Anyway, we read the reviews in the store, and it had good ratings — the biggest customer complaint seemed to be that it was difficult to install — so we went ahead and got it. And… oh man, those reviewers weren’t kidding. The instructions were garbage, and we spent over two hours struggling to get this thing in the car, during which time Joe repeatedly suggested that we just return it and get a different one.

Most frustrating, the car seat is supposed to be reclined at a certain angle for smaller babies, except in some vehicles it can’t reach that angle unless you roll up some towels and cram them underneath. (It actually directs you to do this in the manual, so I guess it must be safe.) In our case it took four layers of towels, carefully rolled into a log, to do the trick. But the end result was every bit as solid and stable as you’d expect, and Lillian seems to approve of how it turned out:

A baby girl in a rear-facing car seat.

Lillian enjoying the new car seat.

The padding in the car seat is just the right size and shape for her to lean her head against, and she settled in and took a really long nap the first time we went out shopping. So, it seems like it should be good and comfy whenever it comes time to take our next road trip!


  1. Wow! I don’t think they had that many car seats to choose from when Hayley and Alex were little! It looks like you chose a good one. I like the convertible car seats, too. They put those really great head rests in them so the baby’s head doesn’t fall over to one side. I felt so bad when that happened. They look so uncomfortable! Of course, Lillian is old enough to hold her head up now. She looks very comfy in the car seat, and, as always, she looks pretty in pink! She also looks very happy to be facing forward. Now she can see everything! Hug that baby for us! Love you all!!!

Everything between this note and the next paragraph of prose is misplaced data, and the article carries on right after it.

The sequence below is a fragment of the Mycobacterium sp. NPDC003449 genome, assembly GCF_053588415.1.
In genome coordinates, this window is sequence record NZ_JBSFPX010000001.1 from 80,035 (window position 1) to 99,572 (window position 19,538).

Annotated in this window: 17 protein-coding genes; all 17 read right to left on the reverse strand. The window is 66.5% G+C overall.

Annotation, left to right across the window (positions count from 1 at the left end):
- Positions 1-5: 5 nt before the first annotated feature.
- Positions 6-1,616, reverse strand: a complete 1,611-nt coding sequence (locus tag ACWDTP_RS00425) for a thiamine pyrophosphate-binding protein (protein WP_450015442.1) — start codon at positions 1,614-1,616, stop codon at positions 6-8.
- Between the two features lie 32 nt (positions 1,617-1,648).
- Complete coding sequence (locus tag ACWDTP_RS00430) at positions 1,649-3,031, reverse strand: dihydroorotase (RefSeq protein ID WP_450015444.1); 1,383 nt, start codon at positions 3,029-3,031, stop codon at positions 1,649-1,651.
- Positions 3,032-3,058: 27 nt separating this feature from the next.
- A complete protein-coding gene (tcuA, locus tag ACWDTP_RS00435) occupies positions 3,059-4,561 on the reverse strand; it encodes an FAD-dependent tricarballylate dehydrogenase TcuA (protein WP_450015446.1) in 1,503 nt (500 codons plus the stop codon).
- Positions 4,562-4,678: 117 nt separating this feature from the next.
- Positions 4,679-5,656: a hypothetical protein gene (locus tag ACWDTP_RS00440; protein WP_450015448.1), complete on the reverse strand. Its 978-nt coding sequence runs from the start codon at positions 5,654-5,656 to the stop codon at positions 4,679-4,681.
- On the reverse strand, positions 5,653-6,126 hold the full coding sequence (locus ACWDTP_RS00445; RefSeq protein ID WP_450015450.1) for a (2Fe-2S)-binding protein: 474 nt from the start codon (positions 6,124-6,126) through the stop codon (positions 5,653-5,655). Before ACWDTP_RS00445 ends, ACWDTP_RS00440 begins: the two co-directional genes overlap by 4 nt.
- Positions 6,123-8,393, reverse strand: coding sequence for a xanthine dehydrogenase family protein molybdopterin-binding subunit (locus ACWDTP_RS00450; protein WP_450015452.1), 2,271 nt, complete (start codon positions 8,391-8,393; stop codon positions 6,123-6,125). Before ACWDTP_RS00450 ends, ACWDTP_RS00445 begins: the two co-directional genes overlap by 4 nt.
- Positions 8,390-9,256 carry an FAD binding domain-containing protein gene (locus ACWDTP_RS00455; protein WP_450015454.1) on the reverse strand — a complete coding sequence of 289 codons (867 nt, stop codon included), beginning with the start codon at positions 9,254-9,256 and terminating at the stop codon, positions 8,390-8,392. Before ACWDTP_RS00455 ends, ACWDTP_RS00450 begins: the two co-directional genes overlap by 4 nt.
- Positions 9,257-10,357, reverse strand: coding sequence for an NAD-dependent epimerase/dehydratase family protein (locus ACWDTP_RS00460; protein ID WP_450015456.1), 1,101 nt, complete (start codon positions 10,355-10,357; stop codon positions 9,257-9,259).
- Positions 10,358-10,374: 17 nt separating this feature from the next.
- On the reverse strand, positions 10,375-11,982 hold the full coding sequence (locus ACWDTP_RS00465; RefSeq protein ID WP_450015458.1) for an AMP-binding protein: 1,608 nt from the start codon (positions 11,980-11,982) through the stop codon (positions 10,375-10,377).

2. That trip will involve visiting Max and I right? :-P! I like the choice you guys made in terms of the seat, it seems to suit Lily.

  3. Oh, and Happy Belated Mother’s Day. I hope there will be a post discussing how yours went. I hope it was wonderful.

  4. She does look happy (but she always does), it seems to hold her higher as well as facing forward. I worry about the towel thing being actually in the instructions (we know it won’t fit but we charge top dollar anyway), but I also recall STANDING in a sort of playpen in the back of mom’s car when we were little, and I am still here, so congrats on finding one Lilian can grow with.

  5. Well, yes, we did have a playpen in the back. Actually, there was no back seat. I think it was considered a “salesman’s model” with the back for samples, etc.! We had a car seat, but y’all had outgrown it, and the next up was a “booster” seat. Neither was particularly safe (shudder). Somehow you survived, thankfully no car wrecks!

    Big Hugs to Lillian and Family!

  6. Thanks for the comments everyone! Although I should have mentioned since I think that last photo was a little unclear, the new car seat is still rear-facing — that seems to be the recommendation for a while longer, until their neck muscles are strong enough to withstand the forces involved in a collision and such. Sorry for any confusion!